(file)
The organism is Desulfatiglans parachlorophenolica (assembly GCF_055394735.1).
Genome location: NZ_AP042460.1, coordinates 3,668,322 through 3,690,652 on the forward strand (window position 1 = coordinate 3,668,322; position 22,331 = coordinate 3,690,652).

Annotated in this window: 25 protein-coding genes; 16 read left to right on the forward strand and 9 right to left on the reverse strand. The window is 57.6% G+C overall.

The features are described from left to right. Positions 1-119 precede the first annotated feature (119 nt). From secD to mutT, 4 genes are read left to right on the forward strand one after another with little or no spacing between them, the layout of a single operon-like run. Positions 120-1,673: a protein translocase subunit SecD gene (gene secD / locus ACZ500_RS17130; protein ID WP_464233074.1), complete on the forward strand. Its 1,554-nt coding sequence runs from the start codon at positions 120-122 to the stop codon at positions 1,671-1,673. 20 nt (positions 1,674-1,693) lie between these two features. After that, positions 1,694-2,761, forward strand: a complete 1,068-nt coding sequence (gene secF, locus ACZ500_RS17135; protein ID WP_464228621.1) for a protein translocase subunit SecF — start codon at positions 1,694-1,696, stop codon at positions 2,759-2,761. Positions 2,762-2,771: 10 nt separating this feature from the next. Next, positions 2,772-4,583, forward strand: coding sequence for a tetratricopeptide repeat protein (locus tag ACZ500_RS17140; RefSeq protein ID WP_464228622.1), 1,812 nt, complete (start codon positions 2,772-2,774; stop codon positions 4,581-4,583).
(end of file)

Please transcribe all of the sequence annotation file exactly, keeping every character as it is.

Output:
The organism is Desulfatiglans parachlorophenolica (assembly GCF_055394735.1).
Genome location: NZ_AP042460.1, coordinates 3,668,322 through 3,690,652 on the forward strand (window position 1 = coordinate 3,668,322; position 22,331 = coordinate 3,690,652).

Annotated in this window: 25 protein-coding genes; 16 read left to right on the forward strand and 9 right to left on the reverse strand. The window is 57.6% G+C overall.

The features are described from left to right. Positions 1-119 precede the first annotated feature (119 nt). From secD to mutT, 4 genes are read left to right on the forward strand one after another with little or no spacing between them, the layout of a single operon-like run. Positions 120-1,673: a protein translocase subunit SecD gene (gene secD / locus ACZ500_RS17130; protein ID WP_464233074.1), complete on the forward strand. Its 1,554-nt coding sequence runs from the start codon at positions 120-122 to the stop codon at positions 1,671-1,673. 20 nt (positions 1,674-1,693) lie between these two features. After that, positions 1,694-2,761, forward strand: a complete 1,068-nt coding sequence (gene secF, locus ACZ500_RS17135; protein ID WP_464228621.1) for a protein translocase subunit SecF — start codon at positions 1,694-1,696, stop codon at positions 2,759-2,761. Positions 2,762-2,771: 10 nt separating this feature from the next. Next, positions 2,772-4,583, forward strand: coding sequence for a tetratricopeptide repeat protein (locus tag ACZ500_RS17140; RefSeq protein ID WP_464228622.1), 1,812 nt, complete (start codon positions 2,772-2,774; stop codon positions 4,581-4,583).